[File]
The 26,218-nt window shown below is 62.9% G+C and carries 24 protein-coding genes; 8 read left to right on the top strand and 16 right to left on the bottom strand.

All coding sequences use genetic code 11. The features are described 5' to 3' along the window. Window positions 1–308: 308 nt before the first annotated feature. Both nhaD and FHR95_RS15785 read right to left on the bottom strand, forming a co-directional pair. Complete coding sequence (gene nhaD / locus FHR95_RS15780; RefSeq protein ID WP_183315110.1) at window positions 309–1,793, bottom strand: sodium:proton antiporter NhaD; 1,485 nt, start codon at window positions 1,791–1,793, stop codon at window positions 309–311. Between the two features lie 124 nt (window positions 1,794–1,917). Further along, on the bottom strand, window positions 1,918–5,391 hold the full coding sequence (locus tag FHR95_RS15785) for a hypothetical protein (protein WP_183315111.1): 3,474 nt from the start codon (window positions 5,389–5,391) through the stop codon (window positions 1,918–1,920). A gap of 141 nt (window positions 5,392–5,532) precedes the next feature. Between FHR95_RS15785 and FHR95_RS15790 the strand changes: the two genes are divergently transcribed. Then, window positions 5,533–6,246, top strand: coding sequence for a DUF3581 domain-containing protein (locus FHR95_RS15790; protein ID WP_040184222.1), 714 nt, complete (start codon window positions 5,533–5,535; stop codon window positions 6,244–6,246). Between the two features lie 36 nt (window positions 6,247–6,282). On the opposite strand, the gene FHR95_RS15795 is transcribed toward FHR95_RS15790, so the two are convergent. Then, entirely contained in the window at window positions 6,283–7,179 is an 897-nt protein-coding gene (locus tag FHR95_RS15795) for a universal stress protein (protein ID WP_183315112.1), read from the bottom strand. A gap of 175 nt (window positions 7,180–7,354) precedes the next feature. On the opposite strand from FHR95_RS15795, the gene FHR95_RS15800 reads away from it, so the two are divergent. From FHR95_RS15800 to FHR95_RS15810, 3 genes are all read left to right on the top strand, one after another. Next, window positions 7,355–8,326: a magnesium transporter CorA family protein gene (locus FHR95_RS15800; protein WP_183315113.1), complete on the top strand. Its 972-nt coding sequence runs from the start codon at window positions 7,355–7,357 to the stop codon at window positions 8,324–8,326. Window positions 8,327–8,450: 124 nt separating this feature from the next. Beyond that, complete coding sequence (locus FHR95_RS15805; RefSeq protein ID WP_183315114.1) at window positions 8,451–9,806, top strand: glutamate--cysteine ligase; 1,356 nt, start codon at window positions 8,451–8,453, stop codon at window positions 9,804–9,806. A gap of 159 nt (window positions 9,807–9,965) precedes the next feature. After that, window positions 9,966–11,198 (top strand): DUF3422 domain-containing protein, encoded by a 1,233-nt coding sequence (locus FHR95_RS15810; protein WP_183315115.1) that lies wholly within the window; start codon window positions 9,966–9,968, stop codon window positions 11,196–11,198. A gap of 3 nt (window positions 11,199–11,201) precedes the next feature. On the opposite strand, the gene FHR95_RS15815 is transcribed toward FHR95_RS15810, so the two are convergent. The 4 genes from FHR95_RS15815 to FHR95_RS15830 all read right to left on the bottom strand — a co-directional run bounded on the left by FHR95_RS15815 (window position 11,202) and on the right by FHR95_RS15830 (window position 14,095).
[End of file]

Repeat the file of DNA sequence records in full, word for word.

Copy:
The 26,218-nt window shown below is 62.9% G+C and carries 24 protein-coding genes; 8 read left to right on the top strand and 16 right to left on the bottom strand.

All coding sequences use genetic code 11. The features are described 5' to 3' along the window. Window positions 1–308: 308 nt before the first annotated feature. Both nhaD and FHR95_RS15785 read right to left on the bottom strand, forming a co-directional pair. Complete coding sequence (gene nhaD / locus FHR95_RS15780; RefSeq protein ID WP_183315110.1) at window positions 309–1,793, bottom strand: sodium:proton antiporter NhaD; 1,485 nt, start codon at window positions 1,791–1,793, stop codon at window positions 309–311. Between the two features lie 124 nt (window positions 1,794–1,917). Further along, on the bottom strand, window positions 1,918–5,391 hold the full coding sequence (locus tag FHR95_RS15785) for a hypothetical protein (protein WP_183315111.1): 3,474 nt from the start codon (window positions 5,389–5,391) through the stop codon (window positions 1,918–1,920). A gap of 141 nt (window positions 5,392–5,532) precedes the next feature. Between FHR95_RS15785 and FHR95_RS15790 the strand changes: the two genes are divergently transcribed. Then, window positions 5,533–6,246, top strand: coding sequence for a DUF3581 domain-containing protein (locus FHR95_RS15790; protein ID WP_040184222.1), 714 nt, complete (start codon window positions 5,533–5,535; stop codon window positions 6,244–6,246). Between the two features lie 36 nt (window positions 6,247–6,282). On the opposite strand, the gene FHR95_RS15795 is transcribed toward FHR95_RS15790, so the two are convergent. Then, entirely contained in the window at window positions 6,283–7,179 is an 897-nt protein-coding gene (locus tag FHR95_RS15795) for a universal stress protein (protein ID WP_183315112.1), read from the bottom strand. A gap of 175 nt (window positions 7,180–7,354) precedes the next feature. On the opposite strand from FHR95_RS15795, the gene FHR95_RS15800 reads away from it, so the two are divergent. From FHR95_RS15800 to FHR95_RS15810, 3 genes are all read left to right on the top strand, one after another. Next, window positions 7,355–8,326: a magnesium transporter CorA family protein gene (locus FHR95_RS15800; protein WP_183315113.1), complete on the top strand. Its 972-nt coding sequence runs from the start codon at window positions 7,355–7,357 to the stop codon at window positions 8,324–8,326. Window positions 8,327–8,450: 124 nt separating this feature from the next. Beyond that, complete coding sequence (locus FHR95_RS15805; RefSeq protein ID WP_183315114.1) at window positions 8,451–9,806, top strand: glutamate--cysteine ligase; 1,356 nt, start codon at window positions 8,451–8,453, stop codon at window positions 9,804–9,806. A gap of 159 nt (window positions 9,807–9,965) precedes the next feature. After that, window positions 9,966–11,198 (top strand): DUF3422 domain-containing protein, encoded by a 1,233-nt coding sequence (locus FHR95_RS15810; protein WP_183315115.1) that lies wholly within the window; start codon window positions 9,966–9,968, stop codon window positions 11,196–11,198. A gap of 3 nt (window positions 11,199–11,201) precedes the next feature. On the opposite strand, the gene FHR95_RS15815 is transcribed toward FHR95_RS15810, so the two are convergent. The 4 genes from FHR95_RS15815 to FHR95_RS15830 all read right to left on the bottom strand — a co-directional run bounded on the left by FHR95_RS15815 (window position 11,202) and on the right by FHR95_RS15830 (window position 14,095).